Give me neither poverty nor riches, but give me only my daily bread - Proverbs 30:8

Tuesday, February 4, 2014

The Big Debate

As I type this, there is a big, live debate going on between Ken Ham (Creation Scientist) and Bill Nye (the Science Guy). I had a couple Christian friends and acquaintances remind me to listen in...assuming that because I'm a Christian, I hold the same young earth creation views as Ken Ham. 

I don' fact, I'm nervous about the impact this will have on Christians and how the non-believing world views us.

My husband, who is very interested in apologetics and in finding ways to combine his faith with his career (science) wrote the following to our friends. I thought it was good and wanted to share it with you.

As a Christian first, and a scientist second, I can tell you I am not a fan of Ken Ham. In fact I think he will make Christians look quite bad tonight. I fear he will single handedly reverse a decade of apologetics that has been showing that Christians are reasonable and not scared of scientific data. Although Ham's young earth position is common, it's really not a reasonable position given the cosmological data we have. Many great scientists like Francis Collins, Fuzz Rana, Hugh Ross, etc. have done great work showing how modern science harmonizes with the bible. We don't have to choose between science and the Bible. The last thing Christianity needs is more bad press that presents us as ignorant sheep who want to push away the discipline of science and just believe what the folks at the Creation Museum tell us. The public needs to know that Christians can process scientific data without being offended. This is key to the ongoing evangelism of our nation. I've met so many folks who walked away from the faith because they thought they had to choose between science and God. This is a false dichotomy. There is a huge 'renaissance' occurring in apologetics. From biochemistry to cosmology and philosophy Christians are now being represented by great minds like Francis Collins, William Lane Craig, Alvin Plantinga, John Walton, Etc. Ken Ham is not taken seriously by ANY respected apologist or scientist. So help spread the word: Christians are not all like Ken Ham, many of us believe science is good and accurate and that doesn't threaten our Christian worldview at all.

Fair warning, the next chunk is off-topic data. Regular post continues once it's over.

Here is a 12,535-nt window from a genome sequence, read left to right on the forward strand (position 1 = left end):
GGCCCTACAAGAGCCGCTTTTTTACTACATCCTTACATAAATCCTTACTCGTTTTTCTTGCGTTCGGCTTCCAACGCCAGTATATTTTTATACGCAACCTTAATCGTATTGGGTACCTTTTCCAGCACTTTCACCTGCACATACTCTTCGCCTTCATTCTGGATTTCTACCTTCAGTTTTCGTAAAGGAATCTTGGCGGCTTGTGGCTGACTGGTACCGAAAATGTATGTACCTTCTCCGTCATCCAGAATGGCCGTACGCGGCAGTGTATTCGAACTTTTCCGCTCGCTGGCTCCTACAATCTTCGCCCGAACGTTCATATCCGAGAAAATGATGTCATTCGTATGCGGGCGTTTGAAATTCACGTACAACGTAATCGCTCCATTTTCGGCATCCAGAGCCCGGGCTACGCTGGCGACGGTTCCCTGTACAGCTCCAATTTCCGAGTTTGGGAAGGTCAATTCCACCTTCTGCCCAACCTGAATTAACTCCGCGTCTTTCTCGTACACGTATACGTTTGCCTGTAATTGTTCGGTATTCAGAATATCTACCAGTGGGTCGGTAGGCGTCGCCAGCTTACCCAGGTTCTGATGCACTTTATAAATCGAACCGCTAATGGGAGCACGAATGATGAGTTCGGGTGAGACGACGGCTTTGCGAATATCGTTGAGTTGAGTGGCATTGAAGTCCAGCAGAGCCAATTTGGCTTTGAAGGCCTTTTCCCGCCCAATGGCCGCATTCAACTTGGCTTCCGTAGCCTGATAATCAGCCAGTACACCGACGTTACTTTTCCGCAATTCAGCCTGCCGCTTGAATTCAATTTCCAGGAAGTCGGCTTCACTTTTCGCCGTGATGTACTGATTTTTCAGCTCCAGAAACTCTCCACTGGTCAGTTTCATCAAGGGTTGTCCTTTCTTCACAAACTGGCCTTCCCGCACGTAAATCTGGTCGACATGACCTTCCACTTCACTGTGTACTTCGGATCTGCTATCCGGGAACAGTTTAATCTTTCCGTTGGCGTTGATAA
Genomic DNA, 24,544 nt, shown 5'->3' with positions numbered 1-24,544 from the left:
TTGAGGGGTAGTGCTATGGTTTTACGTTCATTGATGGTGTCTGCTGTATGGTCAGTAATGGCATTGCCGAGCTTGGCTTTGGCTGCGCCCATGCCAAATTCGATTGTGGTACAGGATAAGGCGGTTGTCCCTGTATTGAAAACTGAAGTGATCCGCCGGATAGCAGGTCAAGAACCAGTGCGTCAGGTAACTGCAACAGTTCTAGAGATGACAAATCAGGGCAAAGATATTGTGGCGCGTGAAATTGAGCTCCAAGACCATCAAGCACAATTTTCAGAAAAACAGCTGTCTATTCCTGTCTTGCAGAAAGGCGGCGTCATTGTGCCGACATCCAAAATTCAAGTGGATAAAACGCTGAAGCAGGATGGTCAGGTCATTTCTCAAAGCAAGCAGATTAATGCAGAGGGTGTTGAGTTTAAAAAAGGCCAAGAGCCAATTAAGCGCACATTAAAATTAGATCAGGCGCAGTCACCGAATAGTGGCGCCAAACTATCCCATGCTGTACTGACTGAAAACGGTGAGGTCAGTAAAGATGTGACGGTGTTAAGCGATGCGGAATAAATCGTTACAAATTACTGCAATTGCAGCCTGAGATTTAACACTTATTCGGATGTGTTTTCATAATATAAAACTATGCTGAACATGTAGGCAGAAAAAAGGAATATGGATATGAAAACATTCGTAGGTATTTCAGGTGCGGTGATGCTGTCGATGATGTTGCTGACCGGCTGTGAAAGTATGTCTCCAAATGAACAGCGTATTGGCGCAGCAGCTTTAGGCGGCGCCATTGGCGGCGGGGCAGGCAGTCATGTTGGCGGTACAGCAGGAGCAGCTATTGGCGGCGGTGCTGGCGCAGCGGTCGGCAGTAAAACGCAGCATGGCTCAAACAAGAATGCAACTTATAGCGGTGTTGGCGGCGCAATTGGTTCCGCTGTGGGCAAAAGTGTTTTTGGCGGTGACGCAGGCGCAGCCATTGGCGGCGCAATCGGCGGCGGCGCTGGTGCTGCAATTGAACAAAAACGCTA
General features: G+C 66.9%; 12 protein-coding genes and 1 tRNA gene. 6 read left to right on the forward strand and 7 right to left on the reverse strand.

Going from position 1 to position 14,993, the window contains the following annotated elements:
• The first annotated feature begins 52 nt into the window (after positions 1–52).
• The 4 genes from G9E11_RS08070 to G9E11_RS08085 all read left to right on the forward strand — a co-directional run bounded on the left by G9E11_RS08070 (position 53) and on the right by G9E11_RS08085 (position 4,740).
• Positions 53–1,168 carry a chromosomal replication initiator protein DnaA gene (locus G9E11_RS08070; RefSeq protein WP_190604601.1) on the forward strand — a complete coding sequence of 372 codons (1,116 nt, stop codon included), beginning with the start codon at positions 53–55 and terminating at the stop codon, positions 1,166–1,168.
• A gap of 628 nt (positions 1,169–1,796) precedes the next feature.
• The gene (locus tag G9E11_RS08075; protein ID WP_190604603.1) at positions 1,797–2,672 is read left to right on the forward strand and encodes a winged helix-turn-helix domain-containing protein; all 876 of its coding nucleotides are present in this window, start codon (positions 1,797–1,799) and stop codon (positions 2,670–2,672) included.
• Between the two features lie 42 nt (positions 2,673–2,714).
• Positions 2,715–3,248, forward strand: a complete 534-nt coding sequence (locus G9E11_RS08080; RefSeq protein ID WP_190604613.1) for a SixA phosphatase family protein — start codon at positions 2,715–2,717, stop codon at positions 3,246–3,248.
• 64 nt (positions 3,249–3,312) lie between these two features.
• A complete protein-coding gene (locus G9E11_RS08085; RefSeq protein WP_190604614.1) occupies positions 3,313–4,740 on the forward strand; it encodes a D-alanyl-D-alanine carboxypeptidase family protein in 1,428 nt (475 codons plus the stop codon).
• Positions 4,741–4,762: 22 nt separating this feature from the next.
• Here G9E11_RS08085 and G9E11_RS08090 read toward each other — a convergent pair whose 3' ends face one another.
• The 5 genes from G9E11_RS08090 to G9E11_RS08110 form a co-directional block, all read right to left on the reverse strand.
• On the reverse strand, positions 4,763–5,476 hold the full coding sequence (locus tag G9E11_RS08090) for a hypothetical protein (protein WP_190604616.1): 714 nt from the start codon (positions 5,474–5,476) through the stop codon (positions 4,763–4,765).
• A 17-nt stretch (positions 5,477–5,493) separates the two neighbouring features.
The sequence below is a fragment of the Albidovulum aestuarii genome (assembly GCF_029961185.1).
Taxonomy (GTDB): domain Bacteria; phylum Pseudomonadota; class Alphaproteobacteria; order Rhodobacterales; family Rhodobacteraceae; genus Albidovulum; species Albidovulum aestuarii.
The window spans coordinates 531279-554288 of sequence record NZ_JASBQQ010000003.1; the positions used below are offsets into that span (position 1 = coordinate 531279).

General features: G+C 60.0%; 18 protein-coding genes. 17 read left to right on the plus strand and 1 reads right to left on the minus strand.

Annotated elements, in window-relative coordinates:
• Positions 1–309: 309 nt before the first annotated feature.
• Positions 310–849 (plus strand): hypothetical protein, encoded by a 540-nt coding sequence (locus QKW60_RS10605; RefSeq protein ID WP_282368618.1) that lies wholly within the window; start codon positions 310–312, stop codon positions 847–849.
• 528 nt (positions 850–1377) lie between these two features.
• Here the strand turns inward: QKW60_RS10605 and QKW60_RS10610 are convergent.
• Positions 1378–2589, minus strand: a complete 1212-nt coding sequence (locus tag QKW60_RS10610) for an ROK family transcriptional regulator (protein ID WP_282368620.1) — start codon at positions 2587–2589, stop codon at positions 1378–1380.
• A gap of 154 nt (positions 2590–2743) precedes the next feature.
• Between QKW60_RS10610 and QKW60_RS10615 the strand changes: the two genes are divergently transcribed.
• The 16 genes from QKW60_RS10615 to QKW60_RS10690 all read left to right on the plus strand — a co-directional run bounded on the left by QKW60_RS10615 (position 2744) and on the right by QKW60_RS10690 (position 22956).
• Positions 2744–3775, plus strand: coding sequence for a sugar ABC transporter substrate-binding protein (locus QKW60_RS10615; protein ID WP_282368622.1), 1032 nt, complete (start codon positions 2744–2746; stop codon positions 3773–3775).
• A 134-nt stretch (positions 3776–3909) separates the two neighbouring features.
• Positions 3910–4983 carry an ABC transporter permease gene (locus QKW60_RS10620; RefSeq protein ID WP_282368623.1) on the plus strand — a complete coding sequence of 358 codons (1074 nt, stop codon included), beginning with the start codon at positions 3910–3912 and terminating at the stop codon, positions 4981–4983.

Check out The following websites: 

And some great weekly podcasts on this topic:
The Phil Vischer podcast
"Unbelievable" (on premier Christian radio)
Reasonable Faith (William lane Craig)
Stand to reason (Greg Kokul)
I didn't know that (science and the Bible)

Books I'd recommend:
The Language of God (Francis Collins)
The lost world of Genesis One  (John Walton)
Who was Adam (Hugh Ross)
A Matter of days (Hugh Ross)


  1. Faith and reason should go hand in hand. The God who created science is glorified when mankind studies and learns more about the awesomeness of His work. To be honest, I didn't realize there were still a lot of people who bought into the young earth idea. "With the Lord one day is like a thousand years..." I pray people weren't turned off from the idea of God as a result of this debate...

    1. Yes, they should. I know so many Christian friends (especially homeschoolers) buy into young earth creation. In fact I haven't found a Christian science curriculum that doesn't lean towards young earth.